AP Photo/Gus Ruelas
AP Photo/Gus Ruelas
UPDATE: E! News has learned that NBC will have a medical team on the scene at tonight's finale just in case.
All this talk about the recently hospitalized, discharged, rehospitalized and again released Bret Michaels flying across the country to attend the Celebrity Apprentice finale has us wondering: is it really safe for him to make the trek?
Michaels' rep is saying he's not in tip-top shape, but well enough for the much-anticipated trip. Still, E! News consulted physician Dr. David Baron—who has not treated the rocker—and he tells us that while Michaels might be OK to fly, Baron certainly wouldn't recommend it...
"Being on blood thinners and flying is no problem," Baron explains. "My concern would be, considering that lightning has struck twice in this man's life at such a young age, and both of these events are potentially life-threatening, I would say, 'That's it, I'm pulling the plug. You are not going anywhere for the next three or six months. I want to...make sure we have turned over every stone, and that you are stable, healthy and as well-protected as possible.' "
The same goes for that concert tour Michaels is already talking about embarking on. "I would read him his rights about what could happen if he has a life-threatening stroke," says Baron.
"Sometimes a mini-stroke, what sent Michaels back to the hospital earlier this week, is a precursor to what could come. Assuming the guy has good doctors, and that he is a reasonable adult, he will understand what is at stake here. 'The show must go on' is not a good excuse to risk your life."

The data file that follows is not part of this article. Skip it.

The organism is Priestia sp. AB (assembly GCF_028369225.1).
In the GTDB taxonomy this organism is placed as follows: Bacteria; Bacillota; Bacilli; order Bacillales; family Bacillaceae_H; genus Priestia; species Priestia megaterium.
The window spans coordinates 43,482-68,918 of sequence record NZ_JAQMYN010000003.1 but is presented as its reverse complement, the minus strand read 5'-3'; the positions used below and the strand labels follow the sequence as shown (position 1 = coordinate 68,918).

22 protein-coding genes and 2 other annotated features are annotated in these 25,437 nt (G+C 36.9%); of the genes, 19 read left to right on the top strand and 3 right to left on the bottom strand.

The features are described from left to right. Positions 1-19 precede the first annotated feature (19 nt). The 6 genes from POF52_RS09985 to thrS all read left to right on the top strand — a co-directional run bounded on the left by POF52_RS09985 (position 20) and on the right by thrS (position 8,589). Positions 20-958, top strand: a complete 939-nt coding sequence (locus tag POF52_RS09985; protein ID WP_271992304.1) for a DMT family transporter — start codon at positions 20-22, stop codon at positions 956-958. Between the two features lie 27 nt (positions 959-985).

The hole recently discovered in the Poison frontman's heart has led him to take the blood-thinning prescription Coumadin, which, while common, actually may put Michaels at higher risk for health woes—similar to his earlier brain hemorrhage—since it results in a higher likelihood of bleeding.
According to Baron: "The real issue about putting someone on Coumadin is that you really have to monitor it and do a very simple blood test so we know exactly how much we want to be there to be based on the blood test.
"Even when you do it perfectly, there are risks to this medication because if you accidentally get hurt, you could bleed. You have to have a little more of a conservative lifestyle when you are on this drug. Anything that carries the risk of blunt trauma, you might suggest that the patient not be involved."
Like, say, flying?! Or how about rocking out onstage where props are strewn about left and right?
(Originally published May 22, 2010, at 10:33 a.m. PT)